Committee will make 1 last attempt to save Belmont's Gale School building

BELMONT — A group of citizens interested in the future or non-future of the historic Gale School has formed with the intent of saving the empty building from possible demolition.

The group, consisting of Ken Knowlton, former School Board Chair Pret Tuthill and Diane Marden, is in its infancy and has not made any recommendations said Knowlton.

"We realize the town is not interested in it," he said.

When she last night informed the Shaker Regional School Board of her discussions with town officials about the old school, Superintendent Maria Dreyer said she has no idea what the citizen's group is going to propose but she wanted the board to know of its existence.

"This is the last hurrah," said Knowlton, who said the three of them have an idea but are unwilling to share it with anyone until they have completed the logistics.

The Gale School belongs to the school district and for years the district and townspeople have wrestled over what to do with it. The building sits up on a shoulder of Bryant Field, behind the Belmont Middle School.  Knowlton said it has not been used as a school since the late 1950s or early 1960s.

At the most recent selectmen meeting on July 15 and as part of the town's overall study of every town-owned building, Building Inspector Steve Paquin said the Building Assessment Committee indicated it was beyond repair and likely had no historic value other than the sentimental one from the citizens of Belmont.

He said it would likely fall apart if it were to be moved in one piece and the simple logistics of where it is and its size would indicate it could be nearly impossible and very expensive to relocate.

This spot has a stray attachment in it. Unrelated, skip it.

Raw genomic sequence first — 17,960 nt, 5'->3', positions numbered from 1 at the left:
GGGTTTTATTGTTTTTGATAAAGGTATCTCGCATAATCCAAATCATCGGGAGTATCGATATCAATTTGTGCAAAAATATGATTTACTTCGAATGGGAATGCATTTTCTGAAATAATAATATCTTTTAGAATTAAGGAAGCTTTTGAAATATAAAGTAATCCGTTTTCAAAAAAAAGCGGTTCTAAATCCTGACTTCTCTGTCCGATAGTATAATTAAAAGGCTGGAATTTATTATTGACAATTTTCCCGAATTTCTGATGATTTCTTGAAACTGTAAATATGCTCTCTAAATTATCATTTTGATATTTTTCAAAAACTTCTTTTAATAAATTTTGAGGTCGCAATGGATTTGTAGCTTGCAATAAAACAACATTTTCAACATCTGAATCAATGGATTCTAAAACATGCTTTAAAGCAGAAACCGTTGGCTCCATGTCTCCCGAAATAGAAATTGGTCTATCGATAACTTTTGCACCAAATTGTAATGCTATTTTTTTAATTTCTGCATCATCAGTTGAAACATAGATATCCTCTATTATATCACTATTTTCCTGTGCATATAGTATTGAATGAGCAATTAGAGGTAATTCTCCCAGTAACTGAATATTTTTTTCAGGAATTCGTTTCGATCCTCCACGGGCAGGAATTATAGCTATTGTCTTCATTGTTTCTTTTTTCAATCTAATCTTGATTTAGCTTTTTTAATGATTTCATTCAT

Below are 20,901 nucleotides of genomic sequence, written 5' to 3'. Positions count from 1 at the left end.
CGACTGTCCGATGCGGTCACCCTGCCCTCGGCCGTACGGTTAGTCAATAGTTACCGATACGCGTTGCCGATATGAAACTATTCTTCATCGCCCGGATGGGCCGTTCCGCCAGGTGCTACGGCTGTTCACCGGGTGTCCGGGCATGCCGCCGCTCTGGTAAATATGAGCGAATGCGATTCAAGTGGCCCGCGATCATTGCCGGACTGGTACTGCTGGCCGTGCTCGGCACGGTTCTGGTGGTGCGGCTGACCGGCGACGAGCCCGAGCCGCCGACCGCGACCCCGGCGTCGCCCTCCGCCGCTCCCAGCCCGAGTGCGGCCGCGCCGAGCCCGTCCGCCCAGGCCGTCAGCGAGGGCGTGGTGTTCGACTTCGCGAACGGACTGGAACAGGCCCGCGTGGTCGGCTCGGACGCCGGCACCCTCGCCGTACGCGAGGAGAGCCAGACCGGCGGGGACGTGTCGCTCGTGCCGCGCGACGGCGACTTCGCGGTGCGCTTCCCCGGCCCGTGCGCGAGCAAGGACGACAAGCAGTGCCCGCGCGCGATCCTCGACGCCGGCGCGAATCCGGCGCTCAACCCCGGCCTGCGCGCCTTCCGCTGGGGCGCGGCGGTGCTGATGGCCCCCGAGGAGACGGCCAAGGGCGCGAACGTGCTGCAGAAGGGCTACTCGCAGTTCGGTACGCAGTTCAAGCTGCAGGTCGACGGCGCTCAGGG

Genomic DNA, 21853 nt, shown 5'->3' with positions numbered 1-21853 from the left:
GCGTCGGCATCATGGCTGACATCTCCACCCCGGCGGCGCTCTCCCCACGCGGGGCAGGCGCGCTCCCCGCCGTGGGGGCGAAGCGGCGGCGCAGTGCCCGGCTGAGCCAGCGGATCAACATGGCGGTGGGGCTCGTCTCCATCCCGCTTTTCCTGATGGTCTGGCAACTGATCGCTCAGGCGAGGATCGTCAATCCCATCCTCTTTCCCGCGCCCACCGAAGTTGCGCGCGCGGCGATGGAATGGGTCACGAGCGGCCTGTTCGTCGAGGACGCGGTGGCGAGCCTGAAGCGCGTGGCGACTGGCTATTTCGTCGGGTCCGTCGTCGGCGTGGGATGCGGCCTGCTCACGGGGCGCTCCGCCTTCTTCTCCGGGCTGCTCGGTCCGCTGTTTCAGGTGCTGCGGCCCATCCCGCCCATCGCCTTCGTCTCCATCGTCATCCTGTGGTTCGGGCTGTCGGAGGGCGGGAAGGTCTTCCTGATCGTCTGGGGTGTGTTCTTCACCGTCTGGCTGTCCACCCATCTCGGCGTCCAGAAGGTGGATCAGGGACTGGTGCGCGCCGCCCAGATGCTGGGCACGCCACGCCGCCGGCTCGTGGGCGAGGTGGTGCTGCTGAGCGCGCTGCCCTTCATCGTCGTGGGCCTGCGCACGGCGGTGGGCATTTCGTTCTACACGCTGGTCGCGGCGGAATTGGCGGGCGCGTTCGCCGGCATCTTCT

Dreyer told the board last night that she met with the town administrator and Selectman Ron Cormier who told her the town "would support the (school) board's stand if we wanted to raze it."

One of her suggestions was to incorporate pieces or parts of the Gale School into the new pavilion the town is building in the village center as part of the Village Revitalization Project. She said when 10 schools in her former school district in Florida were destroyed by a hurricane, some of the clapboards from the wooden ones were incorporated in to new schools by getting local people to sponsor and inscribe them.

She told the board that if they were to try and incorporate some of the Gale School into the new pavilion, the administrative and legal process would need soon because the pavilion, which is paid in part by a federal grant, must be finished by December of 2014 and covered into a warrant article by March of 2014.

Members of the board said the latest numbers to either rehabilitate it, move it, or raze it are about 8-years-old and need to be current before they could continue their discussion.

"We really have to see how we can fiscally work together," Dreyer said.

Dreyer also said the meeting she held with town officials was to discuss better cooperation all around between the town and the school district and included plowing, the sharing of facilities with the town Department of Parks and Recreation and the plans for the reconstruction of School Street.